The Finch Formerly Known As Gold

1 December 2002

The urge to merge, with a splurge

Louisville, Kentucky presently ranks sixty-sixth among the nation's cities. About five weeks from now, it will be sixteenth.

What's the deal? In a word: consolidation. In 2000, voters in Louisville and surrounding Jefferson County passed a measure which would merge the functions of city and county. On the fifth of January, the merger goes into effect.

This isn't the first time a city and a county have merged in the US; it isn't even the first time it's happened in Kentucky. (Lexington and Fayette County tied the knot back in the Seventies.) But it's an uncommon event, and in fact the Louisville/Jefferson merger had been proposed, and voted down, three times before.

The merger won't be as painful as it looks. Louisville and Jefferson County have shared some services — schools, transit, purchasing — for years. On the other hand, there are some divisive issues lurking. For one, the new Greater Louisville will have a population of just under 700,000, and with the inclusion of previously-unincorporated suburbs, that population will be distinctly whiter, which means there will likely be complaints that African-Americans are being disenfranchised, or at least having their political power diminished. And there are fears in the dozens of smaller municipalities in Jefferson County that the merger will eventually lead to their disappearance.

And what's the point of all this, anyway? It's the same old Louisville, isn't it? Well, yes and no. For most people in the combined city/county, life will likely go on much as it has. But there's a sensation that the newly-expanded Louisville will be able to "play in the big leagues", to come up for consideration when national businesses look to expand. The examples of Jacksonville, Florida and Indianapolis, fairly sleepy medium-sized metropolises before consolidation and now bustling big cities, indicate that there may be something to it after all. And it occurs to me that the city that might most benefit from it — St. Louis, Missouri — is probably the least likely to get it, since it's wholly separate from St. Louis County, and there is no indication that either city or county is even contemplating such a notion, or would want to.

I am reasonably certain that this sort of thing would never work in Oklahoma City (population 510,000). For one thing, the city already covers over 600 square miles; almost all the developed land (and most of the undeveloped land) in Oklahoma County has already been annexed, either by Oklahoma City or by another municipality. To further complicate matters, Oklahoma City extends into two other counties, Canadian and Cleveland, neither of which is likely to be receptive to any such ideas.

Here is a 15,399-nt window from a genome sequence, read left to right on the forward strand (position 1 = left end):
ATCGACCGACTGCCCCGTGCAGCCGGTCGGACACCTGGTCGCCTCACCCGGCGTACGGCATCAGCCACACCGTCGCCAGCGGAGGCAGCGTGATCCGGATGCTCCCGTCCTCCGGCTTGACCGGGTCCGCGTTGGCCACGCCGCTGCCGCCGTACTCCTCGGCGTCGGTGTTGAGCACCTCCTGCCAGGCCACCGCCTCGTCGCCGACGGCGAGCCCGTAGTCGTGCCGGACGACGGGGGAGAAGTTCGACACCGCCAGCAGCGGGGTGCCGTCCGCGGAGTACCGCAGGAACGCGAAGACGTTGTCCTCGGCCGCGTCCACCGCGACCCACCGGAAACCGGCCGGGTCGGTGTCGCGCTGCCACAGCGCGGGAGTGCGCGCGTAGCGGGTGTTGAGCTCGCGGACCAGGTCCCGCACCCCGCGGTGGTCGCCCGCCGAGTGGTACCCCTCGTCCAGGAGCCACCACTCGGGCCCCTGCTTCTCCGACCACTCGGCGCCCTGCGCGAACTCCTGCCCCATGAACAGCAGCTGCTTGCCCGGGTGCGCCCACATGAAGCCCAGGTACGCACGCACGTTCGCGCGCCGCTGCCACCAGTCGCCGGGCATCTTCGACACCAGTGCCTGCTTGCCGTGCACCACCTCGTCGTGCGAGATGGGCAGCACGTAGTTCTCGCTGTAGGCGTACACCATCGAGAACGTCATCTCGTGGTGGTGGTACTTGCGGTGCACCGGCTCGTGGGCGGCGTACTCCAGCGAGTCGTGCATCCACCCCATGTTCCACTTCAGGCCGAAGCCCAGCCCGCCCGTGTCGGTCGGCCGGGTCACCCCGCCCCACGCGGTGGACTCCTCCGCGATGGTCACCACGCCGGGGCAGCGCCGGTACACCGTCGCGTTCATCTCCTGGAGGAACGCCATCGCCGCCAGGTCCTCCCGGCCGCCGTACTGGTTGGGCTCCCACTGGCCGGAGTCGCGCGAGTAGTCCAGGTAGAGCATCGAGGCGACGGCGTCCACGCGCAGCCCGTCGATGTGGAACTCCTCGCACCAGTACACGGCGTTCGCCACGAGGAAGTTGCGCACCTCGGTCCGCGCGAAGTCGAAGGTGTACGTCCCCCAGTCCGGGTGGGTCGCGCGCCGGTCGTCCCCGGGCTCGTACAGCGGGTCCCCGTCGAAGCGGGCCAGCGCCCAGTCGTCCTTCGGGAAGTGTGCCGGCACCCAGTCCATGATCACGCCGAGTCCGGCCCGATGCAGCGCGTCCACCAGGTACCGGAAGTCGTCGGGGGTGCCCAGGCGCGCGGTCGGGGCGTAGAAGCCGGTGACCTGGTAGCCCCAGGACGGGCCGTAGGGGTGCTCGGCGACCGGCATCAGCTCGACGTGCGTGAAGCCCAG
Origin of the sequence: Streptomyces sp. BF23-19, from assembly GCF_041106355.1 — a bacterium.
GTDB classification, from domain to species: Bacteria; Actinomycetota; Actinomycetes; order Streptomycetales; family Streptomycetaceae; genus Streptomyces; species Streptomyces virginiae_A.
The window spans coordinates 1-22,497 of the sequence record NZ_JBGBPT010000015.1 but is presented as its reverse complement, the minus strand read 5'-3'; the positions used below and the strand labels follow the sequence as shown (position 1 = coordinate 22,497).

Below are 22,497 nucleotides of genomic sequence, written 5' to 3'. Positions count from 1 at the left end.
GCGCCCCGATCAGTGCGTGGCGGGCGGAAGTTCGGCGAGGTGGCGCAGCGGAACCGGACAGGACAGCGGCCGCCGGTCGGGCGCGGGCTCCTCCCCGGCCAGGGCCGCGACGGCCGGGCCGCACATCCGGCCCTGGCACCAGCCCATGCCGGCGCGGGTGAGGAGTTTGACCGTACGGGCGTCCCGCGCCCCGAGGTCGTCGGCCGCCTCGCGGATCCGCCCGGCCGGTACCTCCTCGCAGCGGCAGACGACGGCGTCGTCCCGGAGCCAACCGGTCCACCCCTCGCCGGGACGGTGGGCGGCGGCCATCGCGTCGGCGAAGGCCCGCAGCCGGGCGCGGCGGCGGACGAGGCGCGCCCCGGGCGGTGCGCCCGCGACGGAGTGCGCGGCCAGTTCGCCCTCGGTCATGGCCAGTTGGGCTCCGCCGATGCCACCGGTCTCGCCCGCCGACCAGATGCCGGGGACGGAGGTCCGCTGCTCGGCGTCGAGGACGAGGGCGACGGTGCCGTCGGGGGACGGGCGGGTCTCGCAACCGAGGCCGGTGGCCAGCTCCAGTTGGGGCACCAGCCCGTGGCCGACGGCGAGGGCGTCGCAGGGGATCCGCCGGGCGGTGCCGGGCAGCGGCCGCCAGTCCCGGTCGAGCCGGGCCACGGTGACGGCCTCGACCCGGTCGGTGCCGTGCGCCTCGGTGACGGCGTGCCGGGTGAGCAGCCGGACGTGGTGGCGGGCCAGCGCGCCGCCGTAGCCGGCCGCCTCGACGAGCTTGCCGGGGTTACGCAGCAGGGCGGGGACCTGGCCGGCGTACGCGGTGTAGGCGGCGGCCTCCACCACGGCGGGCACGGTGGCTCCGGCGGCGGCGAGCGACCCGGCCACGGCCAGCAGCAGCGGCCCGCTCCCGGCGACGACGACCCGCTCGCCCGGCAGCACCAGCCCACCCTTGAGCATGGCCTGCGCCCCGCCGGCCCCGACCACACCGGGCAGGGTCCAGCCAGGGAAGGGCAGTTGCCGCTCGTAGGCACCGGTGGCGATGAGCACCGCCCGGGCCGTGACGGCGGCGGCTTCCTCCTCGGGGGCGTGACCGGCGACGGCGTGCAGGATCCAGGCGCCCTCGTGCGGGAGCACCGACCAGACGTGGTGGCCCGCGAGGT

Posted at 12:24 PM to Political Science Fiction


This is very well put.

Posted by: Joshua Claybourn at 8:01 PM on 1 December 2002

Heh...I love demographics and city-size comparisons...my most-hated of all cities, San Antonio, boldly proclaims itself to be the 9th largest in the nation...which is fine, if you don't count the suburbs of other major metropolitan areas, something which San Antonio has few of. When you look at the "Metropolitan Statistical Areas" (MSA), which include both the major city and all neighboring communities/suburbs (SF+Oakland+SJ fer instance), San Antonio drops down to around 32nd largest. Actually, I think OKC is in that range, too, but rarely do I (or have I) heard OKC trying to "brag" itself into "First Class City" status.

Sorry. I had to do some San Antonio bashing...it's been too long since I released some of that anger.

Posted by: DavidMSC at 8:09 PM on 1 December 2002

My usual benchmark for these things is the Arbitron TV market rankings, in which Indianapolis ranks 25th, San Antonio 37th, Oklahoma City 45th, Louisville 50th, and Jacksonville 53rd. (St Louis comes in at 22nd.)

Posted by: CGHill at 7:11 AM on 2 December 2002